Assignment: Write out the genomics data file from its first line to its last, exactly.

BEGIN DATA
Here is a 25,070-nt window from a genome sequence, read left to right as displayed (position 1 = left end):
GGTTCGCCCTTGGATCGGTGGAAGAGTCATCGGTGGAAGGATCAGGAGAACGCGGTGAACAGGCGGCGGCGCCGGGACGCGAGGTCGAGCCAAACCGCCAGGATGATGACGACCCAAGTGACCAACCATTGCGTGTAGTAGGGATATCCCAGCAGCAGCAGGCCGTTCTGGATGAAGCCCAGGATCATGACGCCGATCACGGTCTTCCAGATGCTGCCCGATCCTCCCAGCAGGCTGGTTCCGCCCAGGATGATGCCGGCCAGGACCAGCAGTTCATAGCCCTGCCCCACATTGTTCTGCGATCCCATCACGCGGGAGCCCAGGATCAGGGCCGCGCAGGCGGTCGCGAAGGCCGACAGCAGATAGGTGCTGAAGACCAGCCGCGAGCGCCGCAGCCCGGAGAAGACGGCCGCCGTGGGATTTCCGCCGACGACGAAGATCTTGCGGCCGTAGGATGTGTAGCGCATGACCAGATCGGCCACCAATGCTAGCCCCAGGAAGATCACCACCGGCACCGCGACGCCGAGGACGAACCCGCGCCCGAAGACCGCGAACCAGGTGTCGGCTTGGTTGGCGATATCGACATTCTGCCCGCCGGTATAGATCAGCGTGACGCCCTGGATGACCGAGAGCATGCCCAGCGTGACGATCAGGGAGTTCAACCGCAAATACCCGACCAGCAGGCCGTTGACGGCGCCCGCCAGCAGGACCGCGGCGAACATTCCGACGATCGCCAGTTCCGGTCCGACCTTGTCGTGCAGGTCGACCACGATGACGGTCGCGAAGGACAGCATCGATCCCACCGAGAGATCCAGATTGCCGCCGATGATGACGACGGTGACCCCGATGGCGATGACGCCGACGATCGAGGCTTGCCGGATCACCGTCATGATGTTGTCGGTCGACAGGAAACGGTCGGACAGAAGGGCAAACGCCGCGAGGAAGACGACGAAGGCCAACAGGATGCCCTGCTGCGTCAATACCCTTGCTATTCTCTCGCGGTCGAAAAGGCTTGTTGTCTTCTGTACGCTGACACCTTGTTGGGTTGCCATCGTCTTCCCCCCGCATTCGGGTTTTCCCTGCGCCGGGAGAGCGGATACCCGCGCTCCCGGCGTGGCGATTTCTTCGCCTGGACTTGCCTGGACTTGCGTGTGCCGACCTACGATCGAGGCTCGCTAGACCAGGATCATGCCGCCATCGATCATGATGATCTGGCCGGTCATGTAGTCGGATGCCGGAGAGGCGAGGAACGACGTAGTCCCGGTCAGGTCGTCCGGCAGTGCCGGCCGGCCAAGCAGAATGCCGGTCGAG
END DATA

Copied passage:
Here is a 25,070-nt window from a genome sequence, read left to right as displayed (position 1 = left end):
GGTTCGCCCTTGGATCGGTGGAAGAGTCATCGGTGGAAGGATCAGGAGAACGCGGTGAACAGGCGGCGGCGCCGGGACGCGAGGTCGAGCCAAACCGCCAGGATGATGACGACCCAAGTGACCAACCATTGCGTGTAGTAGGGATATCCCAGCAGCAGCAGGCCGTTCTGGATGAAGCCCAGGATCATGACGCCGATCACGGTCTTCCAGATGCTGCCCGATCCTCCCAGCAGGCTGGTTCCGCCCAGGATGATGCCGGCCAGGACCAGCAGTTCATAGCCCTGCCCCACATTGTTCTGCGATCCCATCACGCGGGAGCCCAGGATCAGGGCCGCGCAGGCGGTCGCGAAGGCCGACAGCAGATAGGTGCTGAAGACCAGCCGCGAGCGCCGCAGCCCGGAGAAGACGGCCGCCGTGGGATTTCCGCCGACGACGAAGATCTTGCGGCCGTAGGATGTGTAGCGCATGACCAGATCGGCCACCAATGCTAGCCCCAGGAAGATCACCACCGGCACCGCGACGCCGAGGACGAACCCGCGCCCGAAGACCGCGAACCAGGTGTCGGCTTGGTTGGCGATATCGACATTCTGCCCGCCGGTATAGATCAGCGTGACGCCCTGGATGACCGAGAGCATGCCCAGCGTGACGATCAGGGAGTTCAACCGCAAATACCCGACCAGCAGGCCGTTGACGGCGCCCGCCAGCAGGACCGCGGCGAACATTCCGACGATCGCCAGTTCCGGTCCGACCTTGTCGTGCAGGTCGACCACGATGACGGTCGCGAAGGACAGCATCGATCCCACCGAGAGATCCAGATTGCCGCCGATGATGACGACGGTGACCCCGATGGCGATGACGCCGACGATCGAGGCTTGCCGGATCACCGTCATGATGTTGTCGGTCGACAGGAAACGGTCGGACAGAAGGGCAAACGCCGCGAGGAAGACGACGAAGGCCAACAGGATGCCCTGCTGCGTCAATACCCTTGCTATTCTCTCGCGGTCGAAAAGGCTTGTTGTCTTCTGTACGCTGACACCTTGTTGGGTTGCCATCGTCTTCCCCCCGCATTCGGGTTTTCCCTGCGCCGGGAGAGCGGATACCCGCGCTCCCGGCGTGGCGATTTCTTCGCCTGGACTTGCCTGGACTTGCGTGTGCCGACCTACGATCGAGGCTCGCTAGACCAGGATCATGCCGCCATCGATCATGATGATCTGGCCGGTCATGTAGTCGGATGCCGGAGAGGCGAGGAACGACGTAGTCCCGGTCAGGTCGTCCGGCAGTGCCGGCCGGCCAAGCAGAATGCCGGTCGAG